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      Esophageal cancer presenting with atrial fibrillation: A case report

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          Atrial fibrillation was previously reported in patients with esophageal cancer as a complication of total esophagectomy or photodynamic therapy. Here, we propose that atrial fibrillation may also be caused by external compression of the left atrium by esophageal cancer.

          Case presentation

          We present a 58-year-old man who developed atrial fibrillation with rapid ventricular rate in the emergency room while being evaluated for dysphagia and weight loss. Atrial fibrillation lasted less than 12 hours and did not recur. Echocardiogram did not reveal any structural heart disease. A 10-cm, ulcerated mid-esophageal mass was seen during esophagogastroscopy. Microscopic examination showed squamous cell carcinoma. Computed tomography of the chest revealed esophageal thickening compressing the left atrium.


          External compression of the left atrium was previously reported to provoke atrial fibrillation. Similarly, esophageal cancer may precipitate atrial fibrillation by mechanical compression of the left atrium or pulmonary veins, triggering ectopic beats in susceptible patients.

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          Most cited references 12

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          Epidemiologic features of chronic atrial fibrillation: the Framingham study.

          In the Framingham Study 2325 men and 2866 women 30 to 62 years old at entry were followed biennially over 22 years for the development of chronic atrial fibrillation in relation to antecedent cardiovascular disease and risk factors. During surveillance, atrial fibrillation developed in 49 men and 49 women. The incidence rose sharply with age but did not differ significantly between the sexes. Overall, there was a 2.0 per cent chance that the disorder would develop in two decades. Atrial fibrillation usually followed the development of overt cardiovascular disease. Only 18 men and 12 women (31 per cent) had chronic atrial fibrillation in the absence of cardiovascular disease. Cardiac failure and rheumatic heart disease were the most powerful predictive precursors, with relative risks in excess of sixfold. Hypertensive cardiovascular disease was the most common antecedent disease, largely because of its frequency in the general population. Among the risk factors for cardiovascular disease, diabetes and electrocardiographic evidence of left ventricular hypertrophy were related to the occurrence of atrial fibrillation. The development of chronic atrial fibrillation was associated with a doubling of overall mortality and of mortality from cardiovascular disease.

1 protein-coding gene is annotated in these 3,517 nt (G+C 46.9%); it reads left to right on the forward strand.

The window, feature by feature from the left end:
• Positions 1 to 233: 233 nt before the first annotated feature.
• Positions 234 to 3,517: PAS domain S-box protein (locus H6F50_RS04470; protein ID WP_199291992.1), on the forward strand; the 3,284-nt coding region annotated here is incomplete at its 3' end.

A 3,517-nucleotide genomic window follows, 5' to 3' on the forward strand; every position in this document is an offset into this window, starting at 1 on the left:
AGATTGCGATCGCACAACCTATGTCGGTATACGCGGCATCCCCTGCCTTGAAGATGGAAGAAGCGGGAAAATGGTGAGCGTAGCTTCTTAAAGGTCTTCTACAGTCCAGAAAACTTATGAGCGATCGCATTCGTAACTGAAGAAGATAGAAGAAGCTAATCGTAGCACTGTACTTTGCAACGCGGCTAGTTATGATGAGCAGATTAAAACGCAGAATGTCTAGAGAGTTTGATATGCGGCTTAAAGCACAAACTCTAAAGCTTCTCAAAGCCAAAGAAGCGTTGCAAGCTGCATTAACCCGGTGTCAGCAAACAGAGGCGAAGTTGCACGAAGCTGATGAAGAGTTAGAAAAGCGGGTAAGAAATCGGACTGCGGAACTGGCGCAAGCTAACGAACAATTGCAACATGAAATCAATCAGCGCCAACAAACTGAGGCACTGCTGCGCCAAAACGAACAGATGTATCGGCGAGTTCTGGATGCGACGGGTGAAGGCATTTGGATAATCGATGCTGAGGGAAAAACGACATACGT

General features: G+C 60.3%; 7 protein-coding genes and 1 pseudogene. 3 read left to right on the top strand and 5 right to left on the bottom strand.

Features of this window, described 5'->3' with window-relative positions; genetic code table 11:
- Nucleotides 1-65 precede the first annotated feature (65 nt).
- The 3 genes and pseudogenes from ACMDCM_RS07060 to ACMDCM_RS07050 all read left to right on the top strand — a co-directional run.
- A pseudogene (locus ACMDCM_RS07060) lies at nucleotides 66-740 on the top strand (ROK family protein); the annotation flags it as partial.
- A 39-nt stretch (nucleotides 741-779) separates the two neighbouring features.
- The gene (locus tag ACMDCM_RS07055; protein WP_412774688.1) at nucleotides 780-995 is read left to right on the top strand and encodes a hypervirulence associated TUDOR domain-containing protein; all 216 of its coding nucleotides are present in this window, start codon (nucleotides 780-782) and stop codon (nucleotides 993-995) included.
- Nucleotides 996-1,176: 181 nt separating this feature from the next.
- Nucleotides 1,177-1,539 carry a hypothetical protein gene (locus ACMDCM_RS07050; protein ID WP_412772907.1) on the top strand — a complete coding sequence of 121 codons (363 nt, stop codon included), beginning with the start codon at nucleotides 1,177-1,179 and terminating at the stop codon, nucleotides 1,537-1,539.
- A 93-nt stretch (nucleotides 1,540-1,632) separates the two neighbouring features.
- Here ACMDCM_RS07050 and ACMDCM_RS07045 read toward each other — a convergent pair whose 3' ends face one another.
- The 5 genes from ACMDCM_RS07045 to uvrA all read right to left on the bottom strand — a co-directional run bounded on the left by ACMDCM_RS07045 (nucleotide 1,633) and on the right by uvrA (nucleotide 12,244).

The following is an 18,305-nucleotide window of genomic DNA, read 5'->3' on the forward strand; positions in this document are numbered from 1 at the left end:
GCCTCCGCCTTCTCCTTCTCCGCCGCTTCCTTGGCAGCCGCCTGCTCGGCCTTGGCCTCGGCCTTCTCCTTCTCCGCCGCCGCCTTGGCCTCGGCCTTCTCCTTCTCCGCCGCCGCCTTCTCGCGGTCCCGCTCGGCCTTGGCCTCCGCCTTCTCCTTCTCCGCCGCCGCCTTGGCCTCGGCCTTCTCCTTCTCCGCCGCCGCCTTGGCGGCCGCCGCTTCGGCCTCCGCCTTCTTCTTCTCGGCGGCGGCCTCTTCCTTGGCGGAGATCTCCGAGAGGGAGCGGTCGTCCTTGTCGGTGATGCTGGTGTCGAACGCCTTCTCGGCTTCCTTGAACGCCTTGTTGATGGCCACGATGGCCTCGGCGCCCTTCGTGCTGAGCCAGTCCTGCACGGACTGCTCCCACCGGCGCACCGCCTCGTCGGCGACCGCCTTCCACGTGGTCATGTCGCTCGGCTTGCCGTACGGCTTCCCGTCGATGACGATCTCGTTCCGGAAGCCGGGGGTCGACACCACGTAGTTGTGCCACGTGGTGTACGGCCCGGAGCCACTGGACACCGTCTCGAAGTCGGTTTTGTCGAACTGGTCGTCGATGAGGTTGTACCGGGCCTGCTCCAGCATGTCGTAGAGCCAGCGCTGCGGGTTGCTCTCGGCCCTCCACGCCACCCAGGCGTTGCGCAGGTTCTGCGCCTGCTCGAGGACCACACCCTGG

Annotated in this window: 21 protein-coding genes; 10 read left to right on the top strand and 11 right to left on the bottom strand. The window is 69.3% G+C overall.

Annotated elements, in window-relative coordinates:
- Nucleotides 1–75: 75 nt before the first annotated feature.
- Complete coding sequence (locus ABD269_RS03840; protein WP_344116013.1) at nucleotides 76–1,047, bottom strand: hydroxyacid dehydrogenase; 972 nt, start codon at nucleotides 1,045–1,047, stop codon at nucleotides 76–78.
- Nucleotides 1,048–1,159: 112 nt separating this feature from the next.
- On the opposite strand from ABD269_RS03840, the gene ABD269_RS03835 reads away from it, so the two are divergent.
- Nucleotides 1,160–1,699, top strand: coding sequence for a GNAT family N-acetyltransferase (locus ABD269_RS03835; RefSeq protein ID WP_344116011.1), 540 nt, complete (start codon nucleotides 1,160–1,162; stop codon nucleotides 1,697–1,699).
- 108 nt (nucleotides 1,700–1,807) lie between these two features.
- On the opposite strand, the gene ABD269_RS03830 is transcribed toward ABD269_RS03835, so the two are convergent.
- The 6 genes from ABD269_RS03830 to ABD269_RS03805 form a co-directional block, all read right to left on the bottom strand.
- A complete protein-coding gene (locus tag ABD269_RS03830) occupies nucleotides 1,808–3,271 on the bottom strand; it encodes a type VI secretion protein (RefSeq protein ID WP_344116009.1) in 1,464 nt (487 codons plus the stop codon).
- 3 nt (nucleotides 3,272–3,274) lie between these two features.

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            Initiation of atrial fibrillation by ectopic beats originating from the pulmonary veins: electrophysiological characteristics, pharmacological responses, and effects of radiofrequency ablation.

            Atrial fibrillation (AF) can be initiated by ectopic beats originating from the atrial or great venous tissues. This study investigated the anatomic characteristics and electrophysiological properties of pulmonary veins (PVs), as well as the possible mechanisms and response to drugs of ectopic foci, and assessed the effects of radiofrequency (RF) ablation on AF initiated by ectopic beats originating from PVs. Seventy-nine patients with frequent episodes of paroxysmal AF and 10 control patients were included. Distal PVs showed the shortest effective refractory periods (ERPs), and right superior PVs showed a higher incidence of intra-PV conduction block than left superior PVs. Superior and left PVs had longer myocardial sleeves than inferior and right PVs, respectively. These electrophysiological characteristics were similar between AF and control patients. Propranolol, verapamil, and procainamide suppressed ectopic beats that originated from the PVs. Of 116 ectopic foci that initiated AF, 103 (88.8%) originated from PVs. A mean of 7+/-3 RF applications completely eliminated 110 ectopic foci (94.8%). During the 6+/-2-month follow-up period, 68 patients (86. 1%) were free of AF without any antiarrhythmic drugs. Follow-up transesophageal echocardiogram showed 42.4% of ablated PVs had focal stenosis. One patient had mild exertional dyspnea after ablation, but it resolved 3 months later; 1 patient had onset of mild exertional dyspnea 5 months after ablation. Electrophysiological characteristics of PVs are different from those in the atria. Ectopic beats from PVs can initiate AF, and beta-adrenergic receptor blocker, calcium channel blockers, and sodium channel blockers can suppress these ectopic beats. Careful mapping and elimination of these ectopic foci can cure paroxysmal AF.